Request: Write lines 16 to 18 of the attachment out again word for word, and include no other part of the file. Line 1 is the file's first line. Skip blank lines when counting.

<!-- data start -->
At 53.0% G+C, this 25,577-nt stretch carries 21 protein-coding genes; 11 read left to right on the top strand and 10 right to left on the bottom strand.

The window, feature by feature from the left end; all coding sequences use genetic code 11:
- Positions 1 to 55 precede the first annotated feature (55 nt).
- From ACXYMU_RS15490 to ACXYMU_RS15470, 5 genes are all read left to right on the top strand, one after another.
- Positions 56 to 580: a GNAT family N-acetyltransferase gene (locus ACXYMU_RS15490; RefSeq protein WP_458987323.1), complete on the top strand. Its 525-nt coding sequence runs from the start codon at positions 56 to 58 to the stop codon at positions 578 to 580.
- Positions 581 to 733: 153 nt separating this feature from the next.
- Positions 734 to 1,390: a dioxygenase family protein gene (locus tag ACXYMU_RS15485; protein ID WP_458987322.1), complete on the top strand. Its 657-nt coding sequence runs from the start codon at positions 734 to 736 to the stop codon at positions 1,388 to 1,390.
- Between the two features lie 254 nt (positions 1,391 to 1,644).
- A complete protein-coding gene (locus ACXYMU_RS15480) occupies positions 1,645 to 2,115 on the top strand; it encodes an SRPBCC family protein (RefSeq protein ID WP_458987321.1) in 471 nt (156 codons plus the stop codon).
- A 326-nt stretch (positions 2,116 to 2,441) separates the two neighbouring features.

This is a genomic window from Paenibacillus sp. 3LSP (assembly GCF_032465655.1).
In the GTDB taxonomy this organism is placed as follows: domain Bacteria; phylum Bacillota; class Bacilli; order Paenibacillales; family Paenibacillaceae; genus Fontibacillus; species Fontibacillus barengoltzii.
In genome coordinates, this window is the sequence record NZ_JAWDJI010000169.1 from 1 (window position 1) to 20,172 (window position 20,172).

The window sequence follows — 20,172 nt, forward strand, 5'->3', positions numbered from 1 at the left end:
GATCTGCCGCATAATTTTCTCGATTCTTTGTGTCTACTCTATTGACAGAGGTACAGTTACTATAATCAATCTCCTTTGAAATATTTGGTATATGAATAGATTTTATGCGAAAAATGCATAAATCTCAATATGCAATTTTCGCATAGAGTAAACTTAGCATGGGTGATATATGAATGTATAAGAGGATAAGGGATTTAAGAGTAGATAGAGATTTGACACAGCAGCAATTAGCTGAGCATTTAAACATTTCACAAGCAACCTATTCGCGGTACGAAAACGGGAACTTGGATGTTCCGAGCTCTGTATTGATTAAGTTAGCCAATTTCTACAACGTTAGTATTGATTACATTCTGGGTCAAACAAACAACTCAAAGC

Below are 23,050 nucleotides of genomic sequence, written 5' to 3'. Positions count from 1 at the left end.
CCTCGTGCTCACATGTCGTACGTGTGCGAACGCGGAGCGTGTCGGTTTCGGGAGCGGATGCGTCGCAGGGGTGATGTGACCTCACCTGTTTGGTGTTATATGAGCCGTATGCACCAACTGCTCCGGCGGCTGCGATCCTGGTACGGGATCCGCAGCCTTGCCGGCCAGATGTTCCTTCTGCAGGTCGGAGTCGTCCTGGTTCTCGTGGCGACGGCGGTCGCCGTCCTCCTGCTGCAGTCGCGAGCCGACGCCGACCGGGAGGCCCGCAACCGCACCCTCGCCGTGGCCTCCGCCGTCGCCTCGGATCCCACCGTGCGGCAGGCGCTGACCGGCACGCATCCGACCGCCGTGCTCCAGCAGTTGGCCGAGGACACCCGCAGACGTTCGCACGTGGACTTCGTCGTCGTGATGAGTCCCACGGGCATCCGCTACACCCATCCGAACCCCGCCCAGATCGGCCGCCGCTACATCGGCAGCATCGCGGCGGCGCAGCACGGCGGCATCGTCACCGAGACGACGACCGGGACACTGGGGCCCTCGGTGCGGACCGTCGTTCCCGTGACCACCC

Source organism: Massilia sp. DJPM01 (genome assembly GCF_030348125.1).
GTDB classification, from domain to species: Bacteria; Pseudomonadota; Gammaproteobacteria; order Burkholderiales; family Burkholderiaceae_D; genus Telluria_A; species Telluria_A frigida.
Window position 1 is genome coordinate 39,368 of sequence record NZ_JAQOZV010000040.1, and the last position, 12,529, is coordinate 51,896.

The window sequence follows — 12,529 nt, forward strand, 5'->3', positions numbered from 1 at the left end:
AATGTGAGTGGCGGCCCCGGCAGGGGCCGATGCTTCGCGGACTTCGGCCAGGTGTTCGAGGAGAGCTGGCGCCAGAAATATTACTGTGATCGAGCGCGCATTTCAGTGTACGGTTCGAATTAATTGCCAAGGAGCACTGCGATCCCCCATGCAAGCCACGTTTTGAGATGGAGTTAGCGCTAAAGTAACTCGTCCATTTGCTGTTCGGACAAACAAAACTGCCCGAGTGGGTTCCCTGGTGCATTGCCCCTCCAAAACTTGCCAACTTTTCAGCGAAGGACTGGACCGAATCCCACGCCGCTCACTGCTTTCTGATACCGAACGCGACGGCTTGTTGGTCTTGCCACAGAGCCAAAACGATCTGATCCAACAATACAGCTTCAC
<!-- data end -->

Below are 23,050 nucleotides of genomic sequence, written 5' to 3'. Positions count from 1 at the left end.
CCTCGTGCTCACATGTCGTACGTGTGCGAACGCGGAGCGTGTCGGTTTCGGGAGCGGATGCGTCGCAGGGGTGATGTGACCTCACCTGTTTGGTGTTATATGAGCCGTATGCACCAACTGCTCCGGCGGCTGCGATCCTGGTACGGGATCCGCAGCCTTGCCGGCCAGATGTTCCTTCTGCAGGTCGGAGTCGTCCTGGTTCTCGTGGCGACGGCGGTCGCCGTCCTCCTGCTGCAGTCGCGAGCCGACGCCGACCGGGAGGCCCGCAACCGCACCCTCGCCGTGGCCTCCGCCGTCGCCTCGGATCCCACCGTGCGGCAGGCGCTGACCGGCACGCATCCGACCGCCGTGCTCCAGCAGTTGGCCGAGGACACCCGCAGACGTTCGCACGTGGACTTCGTCGTCGTGATGAGTCCCACGGGCATCCGCTACACCCATCCGAACCCCGCCCAGATCGGCCGCCGCTACATCGGCAGCATCGCGGCGGCGCAGCACGGCGGCATCGTCACCGAGACGACGACCGGGACACTGGGGCCCTCGGTGCGGACCGTCGTTCCCGTGACCACCC

Source organism: Massilia sp. DJPM01 (genome assembly GCF_030348125.1).